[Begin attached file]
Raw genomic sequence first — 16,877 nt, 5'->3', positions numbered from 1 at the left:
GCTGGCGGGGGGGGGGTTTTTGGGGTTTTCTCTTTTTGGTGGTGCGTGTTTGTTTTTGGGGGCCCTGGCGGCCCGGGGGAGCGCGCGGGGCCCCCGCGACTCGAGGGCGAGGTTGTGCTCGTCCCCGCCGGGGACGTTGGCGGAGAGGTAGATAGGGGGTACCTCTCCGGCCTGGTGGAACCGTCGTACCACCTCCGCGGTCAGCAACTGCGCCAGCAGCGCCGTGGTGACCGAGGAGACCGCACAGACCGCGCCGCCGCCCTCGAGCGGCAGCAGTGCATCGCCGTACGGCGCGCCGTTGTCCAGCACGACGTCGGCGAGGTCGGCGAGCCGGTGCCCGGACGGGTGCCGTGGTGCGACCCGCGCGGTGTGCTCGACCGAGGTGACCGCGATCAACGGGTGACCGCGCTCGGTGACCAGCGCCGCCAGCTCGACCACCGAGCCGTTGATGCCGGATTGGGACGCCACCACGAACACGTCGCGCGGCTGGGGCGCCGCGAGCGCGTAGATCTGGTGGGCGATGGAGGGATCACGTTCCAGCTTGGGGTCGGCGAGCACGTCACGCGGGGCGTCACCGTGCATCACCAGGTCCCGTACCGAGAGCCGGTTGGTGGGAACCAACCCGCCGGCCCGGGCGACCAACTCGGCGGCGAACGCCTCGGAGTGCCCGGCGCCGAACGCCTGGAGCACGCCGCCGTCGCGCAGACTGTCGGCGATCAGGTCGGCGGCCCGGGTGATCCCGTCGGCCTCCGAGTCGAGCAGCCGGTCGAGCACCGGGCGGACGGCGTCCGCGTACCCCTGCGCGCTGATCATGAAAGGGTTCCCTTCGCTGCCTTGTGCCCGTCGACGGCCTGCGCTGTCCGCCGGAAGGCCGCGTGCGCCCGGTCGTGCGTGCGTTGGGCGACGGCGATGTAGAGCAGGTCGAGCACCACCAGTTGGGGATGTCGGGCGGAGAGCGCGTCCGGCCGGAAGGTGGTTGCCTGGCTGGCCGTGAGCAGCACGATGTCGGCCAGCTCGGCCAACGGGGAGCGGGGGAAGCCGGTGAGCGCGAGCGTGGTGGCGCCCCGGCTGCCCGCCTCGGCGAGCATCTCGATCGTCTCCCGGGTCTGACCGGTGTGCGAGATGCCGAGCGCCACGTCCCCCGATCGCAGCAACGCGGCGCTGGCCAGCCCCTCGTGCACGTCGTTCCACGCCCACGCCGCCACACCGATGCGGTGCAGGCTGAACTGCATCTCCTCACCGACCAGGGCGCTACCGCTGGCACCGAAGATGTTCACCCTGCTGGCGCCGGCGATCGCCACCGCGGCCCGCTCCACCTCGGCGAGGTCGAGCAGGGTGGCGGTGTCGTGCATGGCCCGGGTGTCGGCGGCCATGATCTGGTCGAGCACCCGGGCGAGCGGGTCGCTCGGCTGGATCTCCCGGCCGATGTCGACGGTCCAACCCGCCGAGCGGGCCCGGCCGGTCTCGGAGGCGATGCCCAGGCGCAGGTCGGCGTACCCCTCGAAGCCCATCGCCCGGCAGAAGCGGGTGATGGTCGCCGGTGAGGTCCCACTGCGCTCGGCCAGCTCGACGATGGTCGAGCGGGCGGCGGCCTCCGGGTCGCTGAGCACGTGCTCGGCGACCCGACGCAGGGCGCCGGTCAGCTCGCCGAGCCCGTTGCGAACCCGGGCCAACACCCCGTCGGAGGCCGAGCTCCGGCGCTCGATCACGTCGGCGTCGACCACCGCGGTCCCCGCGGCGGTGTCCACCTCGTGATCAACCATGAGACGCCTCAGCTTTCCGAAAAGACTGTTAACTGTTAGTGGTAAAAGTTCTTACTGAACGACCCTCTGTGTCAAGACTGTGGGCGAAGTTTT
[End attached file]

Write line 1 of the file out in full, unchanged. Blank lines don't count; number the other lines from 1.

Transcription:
Raw genomic sequence first — 16,877 nt, 5'->3', positions numbered from 1 at the left: